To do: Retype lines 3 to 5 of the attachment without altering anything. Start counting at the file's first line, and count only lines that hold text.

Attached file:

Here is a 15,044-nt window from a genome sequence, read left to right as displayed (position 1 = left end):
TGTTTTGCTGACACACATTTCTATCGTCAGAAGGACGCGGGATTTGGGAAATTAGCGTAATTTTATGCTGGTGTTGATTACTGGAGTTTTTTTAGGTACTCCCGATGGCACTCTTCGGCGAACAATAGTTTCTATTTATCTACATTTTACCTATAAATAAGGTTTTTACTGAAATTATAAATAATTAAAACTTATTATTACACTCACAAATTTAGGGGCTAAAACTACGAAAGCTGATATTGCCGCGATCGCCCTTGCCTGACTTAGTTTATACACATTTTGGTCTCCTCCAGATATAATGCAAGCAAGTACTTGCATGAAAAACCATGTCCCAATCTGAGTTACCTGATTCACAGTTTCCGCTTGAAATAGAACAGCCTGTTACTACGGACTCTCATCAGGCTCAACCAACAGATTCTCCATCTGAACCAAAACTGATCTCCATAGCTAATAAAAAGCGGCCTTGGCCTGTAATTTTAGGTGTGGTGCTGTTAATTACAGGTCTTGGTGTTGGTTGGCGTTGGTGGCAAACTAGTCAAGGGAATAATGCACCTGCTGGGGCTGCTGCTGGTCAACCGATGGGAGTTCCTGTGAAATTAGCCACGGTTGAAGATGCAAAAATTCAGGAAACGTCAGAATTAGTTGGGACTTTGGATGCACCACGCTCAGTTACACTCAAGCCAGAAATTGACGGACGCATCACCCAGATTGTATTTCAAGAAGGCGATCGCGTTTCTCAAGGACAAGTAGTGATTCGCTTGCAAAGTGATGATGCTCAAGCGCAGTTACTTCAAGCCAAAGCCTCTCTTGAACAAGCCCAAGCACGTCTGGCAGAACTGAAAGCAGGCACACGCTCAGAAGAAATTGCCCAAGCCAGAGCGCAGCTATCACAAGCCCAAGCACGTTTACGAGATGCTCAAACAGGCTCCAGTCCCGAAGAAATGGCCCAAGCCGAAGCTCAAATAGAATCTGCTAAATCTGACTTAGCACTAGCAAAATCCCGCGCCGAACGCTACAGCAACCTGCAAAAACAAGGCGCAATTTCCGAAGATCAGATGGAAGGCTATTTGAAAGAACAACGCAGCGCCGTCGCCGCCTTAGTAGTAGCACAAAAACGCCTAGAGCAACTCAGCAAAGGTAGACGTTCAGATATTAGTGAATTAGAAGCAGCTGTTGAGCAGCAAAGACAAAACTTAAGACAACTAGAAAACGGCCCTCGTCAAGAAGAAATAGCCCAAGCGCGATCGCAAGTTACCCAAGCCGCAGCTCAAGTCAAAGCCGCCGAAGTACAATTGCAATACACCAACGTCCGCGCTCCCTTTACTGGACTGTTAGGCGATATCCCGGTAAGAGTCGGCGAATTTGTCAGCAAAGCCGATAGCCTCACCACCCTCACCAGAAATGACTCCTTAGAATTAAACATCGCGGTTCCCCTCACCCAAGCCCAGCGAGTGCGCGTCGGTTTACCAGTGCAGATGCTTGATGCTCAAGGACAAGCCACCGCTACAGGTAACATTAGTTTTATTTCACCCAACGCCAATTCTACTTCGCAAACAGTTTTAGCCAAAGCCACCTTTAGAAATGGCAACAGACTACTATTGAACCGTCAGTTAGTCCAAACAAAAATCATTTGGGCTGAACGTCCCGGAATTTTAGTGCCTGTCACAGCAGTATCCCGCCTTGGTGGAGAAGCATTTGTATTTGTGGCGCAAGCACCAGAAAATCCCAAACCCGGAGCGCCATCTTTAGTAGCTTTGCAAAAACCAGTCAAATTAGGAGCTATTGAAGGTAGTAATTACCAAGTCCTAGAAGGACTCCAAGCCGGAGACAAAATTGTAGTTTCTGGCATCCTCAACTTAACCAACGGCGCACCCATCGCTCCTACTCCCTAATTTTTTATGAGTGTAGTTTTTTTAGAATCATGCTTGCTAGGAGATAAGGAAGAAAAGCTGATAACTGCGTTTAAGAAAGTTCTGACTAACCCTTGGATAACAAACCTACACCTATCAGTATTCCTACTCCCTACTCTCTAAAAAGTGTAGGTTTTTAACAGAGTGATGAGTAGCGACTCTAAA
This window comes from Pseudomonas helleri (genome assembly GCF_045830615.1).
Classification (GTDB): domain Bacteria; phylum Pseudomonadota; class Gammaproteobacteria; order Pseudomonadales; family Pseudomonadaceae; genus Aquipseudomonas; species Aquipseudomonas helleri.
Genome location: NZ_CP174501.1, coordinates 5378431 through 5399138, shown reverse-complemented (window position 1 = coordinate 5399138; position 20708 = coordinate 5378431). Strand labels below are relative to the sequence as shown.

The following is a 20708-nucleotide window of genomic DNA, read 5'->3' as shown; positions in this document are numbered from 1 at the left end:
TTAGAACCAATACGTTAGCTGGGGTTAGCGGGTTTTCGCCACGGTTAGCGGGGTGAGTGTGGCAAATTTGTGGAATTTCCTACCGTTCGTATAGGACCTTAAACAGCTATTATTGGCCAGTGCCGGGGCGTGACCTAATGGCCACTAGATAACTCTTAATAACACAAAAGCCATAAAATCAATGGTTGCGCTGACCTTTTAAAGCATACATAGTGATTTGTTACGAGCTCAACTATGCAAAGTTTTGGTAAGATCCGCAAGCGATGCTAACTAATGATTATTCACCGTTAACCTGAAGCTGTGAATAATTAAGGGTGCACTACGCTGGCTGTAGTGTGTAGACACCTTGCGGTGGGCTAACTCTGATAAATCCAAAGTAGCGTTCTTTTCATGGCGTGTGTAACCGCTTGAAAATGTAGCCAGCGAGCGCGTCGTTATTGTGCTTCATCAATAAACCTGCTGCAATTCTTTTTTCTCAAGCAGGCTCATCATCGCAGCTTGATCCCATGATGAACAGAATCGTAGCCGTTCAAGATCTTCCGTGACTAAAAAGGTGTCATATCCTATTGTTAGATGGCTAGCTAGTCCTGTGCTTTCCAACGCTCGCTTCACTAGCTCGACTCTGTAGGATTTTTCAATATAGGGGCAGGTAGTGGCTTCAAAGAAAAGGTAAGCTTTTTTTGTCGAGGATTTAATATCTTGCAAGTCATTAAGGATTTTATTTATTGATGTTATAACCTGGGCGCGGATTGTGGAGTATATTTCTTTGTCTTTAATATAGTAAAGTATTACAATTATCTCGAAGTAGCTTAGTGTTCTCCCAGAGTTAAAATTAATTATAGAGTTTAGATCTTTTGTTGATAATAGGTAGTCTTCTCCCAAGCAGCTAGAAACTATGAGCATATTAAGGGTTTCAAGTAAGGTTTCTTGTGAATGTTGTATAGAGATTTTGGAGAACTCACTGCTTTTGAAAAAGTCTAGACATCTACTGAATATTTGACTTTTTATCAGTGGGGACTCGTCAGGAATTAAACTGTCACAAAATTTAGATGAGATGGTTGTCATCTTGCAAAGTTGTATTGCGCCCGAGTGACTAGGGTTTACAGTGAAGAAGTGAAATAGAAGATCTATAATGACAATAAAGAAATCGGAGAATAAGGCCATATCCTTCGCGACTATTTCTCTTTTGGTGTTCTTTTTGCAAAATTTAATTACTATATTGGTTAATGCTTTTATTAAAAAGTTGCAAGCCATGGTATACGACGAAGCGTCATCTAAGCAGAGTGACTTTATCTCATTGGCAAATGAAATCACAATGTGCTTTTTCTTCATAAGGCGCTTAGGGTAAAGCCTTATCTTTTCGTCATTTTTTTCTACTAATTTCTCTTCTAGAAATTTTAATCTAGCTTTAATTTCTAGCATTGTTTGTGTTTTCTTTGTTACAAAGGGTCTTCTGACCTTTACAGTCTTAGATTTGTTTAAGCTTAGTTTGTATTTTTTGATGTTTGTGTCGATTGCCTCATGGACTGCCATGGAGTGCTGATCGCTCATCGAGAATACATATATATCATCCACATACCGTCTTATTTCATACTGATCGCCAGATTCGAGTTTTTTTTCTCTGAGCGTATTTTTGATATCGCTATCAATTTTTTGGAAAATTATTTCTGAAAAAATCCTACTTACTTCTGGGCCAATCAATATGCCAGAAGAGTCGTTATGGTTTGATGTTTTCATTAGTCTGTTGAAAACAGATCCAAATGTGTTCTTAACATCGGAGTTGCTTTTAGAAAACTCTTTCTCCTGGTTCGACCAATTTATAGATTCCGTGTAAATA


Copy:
This window comes from Pseudomonas helleri (genome assembly GCF_045830615.1).
Classification (GTDB): domain Bacteria; phylum Pseudomonadota; class Gammaproteobacteria; order Pseudomonadales; family Pseudomonadaceae; genus Aquipseudomonas; species Aquipseudomonas helleri.
Genome location: NZ_CP174501.1, coordinates 5378431 through 5399138, shown reverse-complemented (window position 1 = coordinate 5399138; position 20708 = coordinate 5378431). Strand labels below are relative to the sequence as shown.